Darkness. My enthusiasm is always sluggish this time of the year. In nature, the extended darkness provides a time for necessary rest. I can’t seem to embrace it as such. I try to maintain summer’s pace. It has become my escape method. I have become very comfortable at its speed, just fast enough to avoid feeling. Nature is telling me to follow its lead. I recognize its truth, but I still resist. Staying busy is easier. Unconsciously, I am leaning towards disconnection. The temperature hovers around zero Celsius on Sunday. I ride out to the pavilion. My emotions linger close to the surface. But I can begin to feel a sense of ease as I sit there alone. Strangely, simply admitting to myself that I am unwell makes me feel better. Acknowledging my own darkness is the way forward. Reconnecting with life in nature’s now brings me back. As the days get shorter, I yearn for more light. And as the days get colder, I yearn to ride snow and ice covered roads that lead me to the serenity of the forest. I yearn, not to avoid feeling. But to embrace the season that is. Welcome to the dark time of the year. Slow down, and let it show you its light. Darkness.

Thursday, November 21, 2019


“The cure for the pain is in the pain.”  ~Rumi

Pain.  Our instinct is to run away from it.  Our instinct is to avoid it.  Our instinct is to remove our self from it.  But, in order to be free, in order to be healed, we need to bravely face it.  We need to befriend it.  We need to sit with it.  We need to fully feel it.  We need to get comfortable with it.  We need to embrace it.  Only then will we be able to rob it of it’s power.  Our pain is purposeful.  Our job is to figure out it’s purpose.  Pain.

Tuesday, November 19, 2019


Backward.  A wise man once told me that in order to truly know a road or a trail, you must have travelled it in both directions.  Preferably by bike.  Ok, I added that last piece…  Regardless how it is travelled, I strongly believe that this piece of wisdom also applies to life itself.  To have lived well means having lived in both directions.  It means having gone back to revisit your past in order to understand your present.  It means going back to forgive old versions of yourself in order to heal the current version of yourself.  It means going back to unload everything that no longer serves you.  It means going back to give your crap back to it’s rightful owner.  It means going back to understand what you couldn’t understand when you were in the middle of it.  It means going back to learn the lessons that you weren’t ready to learn until now.  When you refuse to go back, you end up carrying your past with you into the present and eventually into the future.  When you refuse to go back, you end up reliving your past over and over in a never-ending cycle.  The only way to move forward is by going back.  Backward is forward.  Backward.

Thursday, November 14, 2019


Fly.  This pic is from the seemingly everlasting summer of 1983.  I was 14 years old.  And my sole purpose at the time was to make the SE Racing logo wings on my PK Ripper take flight.  Ever since I started riding, I’ve always been obsessed with jumping.  I remember building small ramps in my backyard with wood planks and bricks when I was about 6 years old.  Eventually, as I got older, the ramps got bigger and bigger.  After assembling each of these launching contraptions, there was always a certain delay before someone gathered enough courage to actually launch it.  This was how legends were born back in the day.  No suspension, small 20 inch wheels, landing on flat ground.  You either acquired new scars and a good “the time I nearly died” story or you were immortalized as a neighborhood icon.  Often, even if you crashed, you still came out of it with all three.  There is something about the feeling of the wheels of my bike losing contact with the ground that fascinates me.  Maybe it’s the human animal instinct to want to be like the birds?  Even at 51 years old, riding a well built pump track on my mountain bike is one of my favorite ways to ride.  Clearing a set of doubles still gives me goosebumps.  The feeling of the bike gently sailing, hovering in the open space between mounds of dirt is simply incredible.  Compress, release, recompress.  It isn’t about speed.  It’s about flow.  It’s about letting the bike rise after gracefully coaxing it.  It’s about just letting it…  Fly.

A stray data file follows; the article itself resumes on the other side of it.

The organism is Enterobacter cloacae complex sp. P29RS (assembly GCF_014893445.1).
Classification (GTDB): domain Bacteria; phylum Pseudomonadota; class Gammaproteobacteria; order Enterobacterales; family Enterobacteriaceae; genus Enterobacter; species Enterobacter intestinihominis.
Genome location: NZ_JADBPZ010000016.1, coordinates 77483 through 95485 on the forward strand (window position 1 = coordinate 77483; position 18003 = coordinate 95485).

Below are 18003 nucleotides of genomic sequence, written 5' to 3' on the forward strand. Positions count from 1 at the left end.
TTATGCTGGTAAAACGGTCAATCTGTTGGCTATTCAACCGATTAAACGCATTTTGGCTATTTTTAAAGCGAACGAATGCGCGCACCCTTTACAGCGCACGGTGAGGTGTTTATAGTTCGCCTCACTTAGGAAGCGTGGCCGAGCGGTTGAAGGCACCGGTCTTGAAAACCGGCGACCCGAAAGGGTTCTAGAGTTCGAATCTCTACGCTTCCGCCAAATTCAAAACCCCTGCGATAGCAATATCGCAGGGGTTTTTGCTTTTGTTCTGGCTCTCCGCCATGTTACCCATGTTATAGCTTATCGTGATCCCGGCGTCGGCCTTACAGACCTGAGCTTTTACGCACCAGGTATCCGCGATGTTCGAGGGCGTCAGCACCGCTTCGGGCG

Wednesday, November 13, 2019


Fluidity. With our first snowfall of the season, Saturday’s conditions were winter-like. The fat bike was happy to come out of hibernation, very eager to play in the snow again. The once familiar landscape felt so fresh covered by it’s new white blanket. I got out as early as I could, trying to take in the magic while it lasted as the temperatures warmed up in the afternoon and the snow slowly started to melt. Sunday’s skinny tire gravel ride was soft, wet and muddy with some snow covered bits. I bypassed certain trail sections where the snow was deepest, but still managed to make it to the café on the other side of town for my latte. After the messy post-ride clean-up, I decided to stick to the road on Remembrance Day Monday. This ride brought my odometer reading for the year just above 5,000 kms. Not a huge distance compared to back when I trained and raced, but the most that I have done since my health issues in 2015 and 2016. I thought about how far I’ve come since then, just as I began to understand that my progress wasn’t about a number. It was about a feeling of elegance in my pedal stroke that I hadn’t felt in a very, very long time. It was about the smooth, graceful circles that my legs were drawing. It was about the spin mantra that my lower limbs were repeating. It was about feeling more and more centered with each consecutive rotation. I wasn’t going fast by any means, but I couldn’t help but smile as I felt that old familiar feeling of riding effortlessness. Fluidity.